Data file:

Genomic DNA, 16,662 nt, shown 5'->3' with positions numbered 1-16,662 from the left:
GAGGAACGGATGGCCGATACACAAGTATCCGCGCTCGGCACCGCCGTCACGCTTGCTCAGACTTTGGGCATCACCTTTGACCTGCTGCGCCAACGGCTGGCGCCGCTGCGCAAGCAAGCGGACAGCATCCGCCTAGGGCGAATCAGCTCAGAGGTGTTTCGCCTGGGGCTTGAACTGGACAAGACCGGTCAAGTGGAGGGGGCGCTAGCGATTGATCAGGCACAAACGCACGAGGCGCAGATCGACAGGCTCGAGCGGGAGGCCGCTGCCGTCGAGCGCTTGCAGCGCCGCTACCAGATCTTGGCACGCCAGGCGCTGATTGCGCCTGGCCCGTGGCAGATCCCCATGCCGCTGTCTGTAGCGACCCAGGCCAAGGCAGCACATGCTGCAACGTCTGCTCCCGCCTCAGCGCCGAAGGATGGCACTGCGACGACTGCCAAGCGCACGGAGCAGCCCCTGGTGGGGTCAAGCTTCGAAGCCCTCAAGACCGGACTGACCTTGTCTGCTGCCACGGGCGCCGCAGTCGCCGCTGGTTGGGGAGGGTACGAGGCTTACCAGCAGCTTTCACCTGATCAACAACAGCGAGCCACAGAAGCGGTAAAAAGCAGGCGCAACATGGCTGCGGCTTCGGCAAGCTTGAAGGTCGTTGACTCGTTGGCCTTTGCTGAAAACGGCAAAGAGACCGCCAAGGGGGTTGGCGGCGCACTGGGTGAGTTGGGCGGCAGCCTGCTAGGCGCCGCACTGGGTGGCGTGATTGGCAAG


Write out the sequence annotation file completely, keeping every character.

Genomic DNA, 16,662 nt, shown 5'->3' with positions numbered 1-16,662 from the left:
GAGGAACGGATGGCCGATACACAAGTATCCGCGCTCGGCACCGCCGTCACGCTTGCTCAGACTTTGGGCATCACCTTTGACCTGCTGCGCCAACGGCTGGCGCCGCTGCGCAAGCAAGCGGACAGCATCCGCCTAGGGCGAATCAGCTCAGAGGTGTTTCGCCTGGGGCTTGAACTGGACAAGACCGGTCAAGTGGAGGGGGCGCTAGCGATTGATCAGGCACAAACGCACGAGGCGCAGATCGACAGGCTCGAGCGGGAGGCCGCTGCCGTCGAGCGCTTGCAGCGCCGCTACCAGATCTTGGCACGCCAGGCGCTGATTGCGCCTGGCCCGTGGCAGATCCCCATGCCGCTGTCTGTAGCGACCCAGGCCAAGGCAGCACATGCTGCAACGTCTGCTCCCGCCTCAGCGCCGAAGGATGGCACTGCGACGACTGCCAAGCGCACGGAGCAGCCCCTGGTGGGGTCAAGCTTCGAAGCCCTCAAGACCGGACTGACCTTGTCTGCTGCCACGGGCGCCGCAGTCGCCGCTGGTTGGGGAGGGTACGAGGCTTACCAGCAGCTTTCACCTGATCAACAACAGCGAGCCACAGAAGCGGTAAAAAGCAGGCGCAACATGGCTGCGGCTTCGGCAAGCTTGAAGGTCGTTGACTCGTTGGCCTTTGCTGAAAACGGCAAAGAGACCGCCAAGGGGGTTGGCGGCGCACTGGGTGAGTTGGGCGGCAGCCTGCTAGGCGCCGCACTGGGTGGCGTGATTGGCAAG